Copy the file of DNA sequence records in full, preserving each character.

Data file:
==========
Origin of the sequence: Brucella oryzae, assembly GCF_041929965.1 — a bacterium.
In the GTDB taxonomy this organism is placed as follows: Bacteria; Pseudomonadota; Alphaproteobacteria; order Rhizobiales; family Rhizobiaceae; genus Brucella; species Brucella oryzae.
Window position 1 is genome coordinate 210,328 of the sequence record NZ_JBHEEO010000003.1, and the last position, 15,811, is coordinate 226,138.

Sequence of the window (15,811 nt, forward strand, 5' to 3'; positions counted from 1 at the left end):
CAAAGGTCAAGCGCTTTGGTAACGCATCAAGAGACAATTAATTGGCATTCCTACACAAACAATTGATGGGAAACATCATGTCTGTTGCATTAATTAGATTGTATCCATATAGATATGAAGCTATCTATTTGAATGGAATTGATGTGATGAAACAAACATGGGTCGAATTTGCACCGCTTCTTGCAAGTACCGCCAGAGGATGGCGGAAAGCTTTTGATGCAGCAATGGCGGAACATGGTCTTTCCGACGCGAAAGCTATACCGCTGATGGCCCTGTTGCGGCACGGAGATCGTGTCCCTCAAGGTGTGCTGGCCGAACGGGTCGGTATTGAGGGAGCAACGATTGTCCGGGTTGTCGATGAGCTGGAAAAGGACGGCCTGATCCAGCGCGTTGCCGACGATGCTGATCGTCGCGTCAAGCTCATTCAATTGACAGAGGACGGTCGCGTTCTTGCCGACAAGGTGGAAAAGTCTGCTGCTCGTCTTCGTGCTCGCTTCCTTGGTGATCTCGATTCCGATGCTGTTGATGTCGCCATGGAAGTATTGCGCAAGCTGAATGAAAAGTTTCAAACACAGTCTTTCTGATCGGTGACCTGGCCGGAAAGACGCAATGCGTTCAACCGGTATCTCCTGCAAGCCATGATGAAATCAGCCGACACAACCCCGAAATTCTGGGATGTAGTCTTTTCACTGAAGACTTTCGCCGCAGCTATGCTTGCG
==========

Origin of the sequence: Brucella oryzae, assembly GCF_041929965.1 — a bacterium.
In the GTDB taxonomy this organism is placed as follows: Bacteria; Pseudomonadota; Alphaproteobacteria; order Rhizobiales; family Rhizobiaceae; genus Brucella; species Brucella oryzae.
Window position 1 is genome coordinate 210,328 of the sequence record NZ_JBHEEO010000003.1, and the last position, 15,811, is coordinate 226,138.

Sequence of the window (15,811 nt, forward strand, 5' to 3'; positions counted from 1 at the left end):
CAAAGGTCAAGCGCTTTGGTAACGCATCAAGAGACAATTAATTGGCATTCCTACACAAACAATTGATGGGAAACATCATGTCTGTTGCATTAATTAGATTGTATCCATATAGATATGAAGCTATCTATTTGAATGGAATTGATGTGATGAAACAAACATGGGTCGAATTTGCACCGCTTCTTGCAAGTACCGCCAGAGGATGGCGGAAAGCTTTTGATGCAGCAATGGCGGAACATGGTCTTTCCGACGCGAAAGCTATACCGCTGATGGCCCTGTTGCGGCACGGAGATCGTGTCCCTCAAGGTGTGCTGGCCGAACGGGTCGGTATTGAGGGAGCAACGATTGTCCGGGTTGTCGATGAGCTGGAAAAGGACGGCCTGATCCAGCGCGTTGCCGACGATGCTGATCGTCGCGTCAAGCTCATTCAATTGACAGAGGACGGTCGCGTTCTTGCCGACAAGGTGGAAAAGTCTGCTGCTCGTCTTCGTGCTCGCTTCCTTGGTGATCTCGATTCCGATGCTGTTGATGTCGCCATGGAAGTATTGCGCAAGCTGAATGAAAAGTTTCAAACACAGTCTTTCTGATCGGTGACCTGGCCGGAAAGACGCAATGCGTTCAACCGGTATCTCCTGCAAGCCATGATGAAATCAGCCGACACAACCCCGAAATTCTGGGATGTAGTCTTTTCACTGAAGACTTTCGCCGCAGCTATGCTTGCG